In assembling a nonresettable thermally actuated switch 1 of this invention, spring 39, insulator 37, wax body 35 and connector 13 are inserted in the above specified order into the open end of case 3, such as shown in FIG. 1. Sleeve 61 is inserted into the open end of the case until its forward end engages shoulder 63. Lead 9 with collar 57 thereon is inserted into the open end of the case through sleeve 61 until the forward end of the lead engages the back face of connector 13. Lead 9 is then further pushed into the case thereby to compress spring 39 to its preloaded condition (as shown in FIG. 1) so as to positively maintain connector 13 in current-carrying relation with the inner end of lead 9. Case 3 is then crimped at 65 thereby to positively lock lead 9 in position within the open end of the case may be sealed with a conventional molded in place potting compound, as indicated at 69.

In view of the above, it will be seen that the several objects of the invention are achieved and other advantageous results attained.

As various changes could be made in the above constructions without departing from the scope of the invention, it is intended that all matter contained in the above description or shown in the accompanying drawings shall be interpreted as illustrative and not in a limiting sense.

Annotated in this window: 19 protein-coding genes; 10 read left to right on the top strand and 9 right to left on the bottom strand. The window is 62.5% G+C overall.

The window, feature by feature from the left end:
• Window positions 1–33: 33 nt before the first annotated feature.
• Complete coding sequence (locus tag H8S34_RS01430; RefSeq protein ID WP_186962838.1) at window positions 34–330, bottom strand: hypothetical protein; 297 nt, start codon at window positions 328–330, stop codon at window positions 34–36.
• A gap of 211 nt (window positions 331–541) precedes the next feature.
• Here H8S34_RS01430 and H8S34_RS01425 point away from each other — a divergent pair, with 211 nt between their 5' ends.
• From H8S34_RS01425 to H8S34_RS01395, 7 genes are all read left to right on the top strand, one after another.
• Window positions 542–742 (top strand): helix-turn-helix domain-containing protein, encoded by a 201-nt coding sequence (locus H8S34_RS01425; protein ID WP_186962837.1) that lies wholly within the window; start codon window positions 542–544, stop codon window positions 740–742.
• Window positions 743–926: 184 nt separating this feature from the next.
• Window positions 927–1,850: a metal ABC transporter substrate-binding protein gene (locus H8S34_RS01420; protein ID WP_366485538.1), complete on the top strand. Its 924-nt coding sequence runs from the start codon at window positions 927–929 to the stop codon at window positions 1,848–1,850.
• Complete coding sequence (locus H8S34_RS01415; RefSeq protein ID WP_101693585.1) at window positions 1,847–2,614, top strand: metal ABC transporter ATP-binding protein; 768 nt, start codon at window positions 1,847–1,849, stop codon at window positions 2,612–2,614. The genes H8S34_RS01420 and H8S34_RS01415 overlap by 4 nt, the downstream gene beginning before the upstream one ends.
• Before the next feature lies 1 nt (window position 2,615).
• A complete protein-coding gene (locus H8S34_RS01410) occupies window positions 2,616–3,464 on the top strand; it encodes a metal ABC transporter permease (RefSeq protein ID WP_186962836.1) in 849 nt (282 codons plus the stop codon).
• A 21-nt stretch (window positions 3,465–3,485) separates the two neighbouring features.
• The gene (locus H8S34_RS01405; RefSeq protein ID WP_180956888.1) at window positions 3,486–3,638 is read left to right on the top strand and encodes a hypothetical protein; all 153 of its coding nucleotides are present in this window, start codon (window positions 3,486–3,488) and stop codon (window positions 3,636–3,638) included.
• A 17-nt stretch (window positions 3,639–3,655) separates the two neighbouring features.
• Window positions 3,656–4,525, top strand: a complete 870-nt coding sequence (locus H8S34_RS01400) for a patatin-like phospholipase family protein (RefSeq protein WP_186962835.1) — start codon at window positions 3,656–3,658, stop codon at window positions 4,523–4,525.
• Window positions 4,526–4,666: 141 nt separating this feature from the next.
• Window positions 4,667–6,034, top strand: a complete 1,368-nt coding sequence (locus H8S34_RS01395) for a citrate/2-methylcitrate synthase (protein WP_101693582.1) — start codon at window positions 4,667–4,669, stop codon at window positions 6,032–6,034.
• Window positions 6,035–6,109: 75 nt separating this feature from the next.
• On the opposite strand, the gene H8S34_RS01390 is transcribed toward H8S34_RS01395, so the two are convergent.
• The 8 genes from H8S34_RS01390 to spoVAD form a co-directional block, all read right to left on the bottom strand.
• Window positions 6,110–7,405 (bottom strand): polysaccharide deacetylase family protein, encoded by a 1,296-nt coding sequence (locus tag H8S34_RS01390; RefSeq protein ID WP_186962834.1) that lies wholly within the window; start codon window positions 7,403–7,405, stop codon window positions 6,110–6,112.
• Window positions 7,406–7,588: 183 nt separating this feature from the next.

Patent Citations
Cited PatentFiling datePublication dateApplicantTitle
US3727164 *Jul 14, 1972Apr 10, 1973Minnesota Mining & MfgTemperature-responsive electrical switch
US3781737 *Feb 20, 1973Dec 25, 1973Essex International IncThermal circuit protector
US3820050 *Jul 13, 1973Jun 25, 1974Robertshaw Controls CoThermal switch
GB1164589A * Title not available
Referenced by
Citing PatentFiling datePublication dateApplicantTitle
US3992771 *Sep 22, 1975Nov 23, 1976Emerson Electric Co.Method of making thermal limiter construction
US4060787 *Nov 12, 1976Nov 29, 1977Minnesota Mining And Manufacturing CompanyThermal switch
US4068204 *Dec 21, 1976Jan 10, 1978New Nippon Electric Company, Ltd.Thermal fuse employing a slidable resilient contact member in a conductive housing
US4075596 *Aug 23, 1976Feb 21, 1978Emerson Electric Co.Sealed casing for a thermally actuable electrical switch
US4109229 *Aug 23, 1976Aug 22, 1978Emerson Electrical Co.Thermally actuatable electrical switch subassembly thereof
US4167724 *Nov 14, 1977Sep 11, 1979Mccaughna James RThermal switches
US4189697 *Sep 5, 1978Feb 19, 1980Nifco Inc.Thermal cut-off fuse